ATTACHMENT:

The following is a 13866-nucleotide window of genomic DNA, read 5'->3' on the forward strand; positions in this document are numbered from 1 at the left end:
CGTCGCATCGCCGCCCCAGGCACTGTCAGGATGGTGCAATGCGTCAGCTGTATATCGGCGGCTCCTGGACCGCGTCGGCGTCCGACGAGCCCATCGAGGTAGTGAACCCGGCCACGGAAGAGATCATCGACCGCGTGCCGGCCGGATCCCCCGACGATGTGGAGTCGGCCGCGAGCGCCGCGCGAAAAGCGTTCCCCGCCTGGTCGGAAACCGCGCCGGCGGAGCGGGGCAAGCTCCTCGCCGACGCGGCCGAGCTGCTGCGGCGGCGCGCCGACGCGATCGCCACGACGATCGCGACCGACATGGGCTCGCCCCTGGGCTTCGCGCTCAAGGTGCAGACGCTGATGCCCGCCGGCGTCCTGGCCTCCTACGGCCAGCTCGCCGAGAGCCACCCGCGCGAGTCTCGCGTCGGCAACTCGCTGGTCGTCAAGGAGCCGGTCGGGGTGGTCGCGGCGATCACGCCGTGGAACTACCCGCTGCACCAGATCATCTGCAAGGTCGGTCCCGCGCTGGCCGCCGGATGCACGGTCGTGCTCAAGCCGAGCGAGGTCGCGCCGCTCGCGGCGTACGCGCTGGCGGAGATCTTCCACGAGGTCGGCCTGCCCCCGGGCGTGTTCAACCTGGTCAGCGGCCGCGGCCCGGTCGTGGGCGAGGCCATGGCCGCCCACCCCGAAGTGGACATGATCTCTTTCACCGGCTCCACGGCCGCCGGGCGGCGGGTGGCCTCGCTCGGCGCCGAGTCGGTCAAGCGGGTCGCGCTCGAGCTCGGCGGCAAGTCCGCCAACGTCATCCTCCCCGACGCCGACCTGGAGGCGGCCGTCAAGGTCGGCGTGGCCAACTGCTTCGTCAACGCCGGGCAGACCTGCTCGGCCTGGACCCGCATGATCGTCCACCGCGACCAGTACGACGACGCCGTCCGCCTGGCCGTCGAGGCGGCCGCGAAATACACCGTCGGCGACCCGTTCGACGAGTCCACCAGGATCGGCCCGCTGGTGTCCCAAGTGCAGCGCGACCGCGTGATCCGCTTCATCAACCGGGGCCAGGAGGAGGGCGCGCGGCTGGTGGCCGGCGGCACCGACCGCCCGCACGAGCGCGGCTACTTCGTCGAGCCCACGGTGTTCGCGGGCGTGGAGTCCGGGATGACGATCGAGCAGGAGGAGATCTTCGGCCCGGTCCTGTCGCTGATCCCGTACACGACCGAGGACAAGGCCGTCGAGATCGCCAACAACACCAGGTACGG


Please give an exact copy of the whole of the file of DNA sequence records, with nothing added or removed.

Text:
The following is a 13866-nucleotide window of genomic DNA, read 5'->3' on the forward strand; positions in this document are numbered from 1 at the left end:
CGTCGCATCGCCGCCCCAGGCACTGTCAGGATGGTGCAATGCGTCAGCTGTATATCGGCGGCTCCTGGACCGCGTCGGCGTCCGACGAGCCCATCGAGGTAGTGAACCCGGCCACGGAAGAGATCATCGACCGCGTGCCGGCCGGATCCCCCGACGATGTGGAGTCGGCCGCGAGCGCCGCGCGAAAAGCGTTCCCCGCCTGGTCGGAAACCGCGCCGGCGGAGCGGGGCAAGCTCCTCGCCGACGCGGCCGAGCTGCTGCGGCGGCGCGCCGACGCGATCGCCACGACGATCGCGACCGACATGGGCTCGCCCCTGGGCTTCGCGCTCAAGGTGCAGACGCTGATGCCCGCCGGCGTCCTGGCCTCCTACGGCCAGCTCGCCGAGAGCCACCCGCGCGAGTCTCGCGTCGGCAACTCGCTGGTCGTCAAGGAGCCGGTCGGGGTGGTCGCGGCGATCACGCCGTGGAACTACCCGCTGCACCAGATCATCTGCAAGGTCGGTCCCGCGCTGGCCGCCGGATGCACGGTCGTGCTCAAGCCGAGCGAGGTCGCGCCGCTCGCGGCGTACGCGCTGGCGGAGATCTTCCACGAGGTCGGCCTGCCCCCGGGCGTGTTCAACCTGGTCAGCGGCCGCGGCCCGGTCGTGGGCGAGGCCATGGCCGCCCACCCCGAAGTGGACATGATCTCTTTCACCGGCTCCACGGCCGCCGGGCGGCGGGTGGCCTCGCTCGGCGCCGAGTCGGTCAAGCGGGTCGCGCTCGAGCTCGGCGGCAAGTCCGCCAACGTCATCCTCCCCGACGCCGACCTGGAGGCGGCCGTCAAGGTCGGCGTGGCCAACTGCTTCGTCAACGCCGGGCAGACCTGCTCGGCCTGGACCCGCATGATCGTCCACCGCGACCAGTACGACGACGCCGTCCGCCTGGCCGTCGAGGCGGCCGCGAAATACACCGTCGGCGACCCGTTCGACGAGTCCACCAGGATCGGCCCGCTGGTGTCCCAAGTGCAGCGCGACCGCGTGATCCGCTTCATCAACCGGGGCCAGGAGGAGGGCGCGCGGCTGGTGGCCGGCGGCACCGACCGCCCGCACGAGCGCGGCTACTTCGTCGAGCCCACGGTGTTCGCGGGCGTGGAGTCCGGGATGACGATCGAGCAGGAGGAGATCTTCGGCCCGGTCCTGTCGCTGATCCCGTACACGACCGAGGACAAGGCCGTCGAGATCGCCAACAACACCAGGTACGG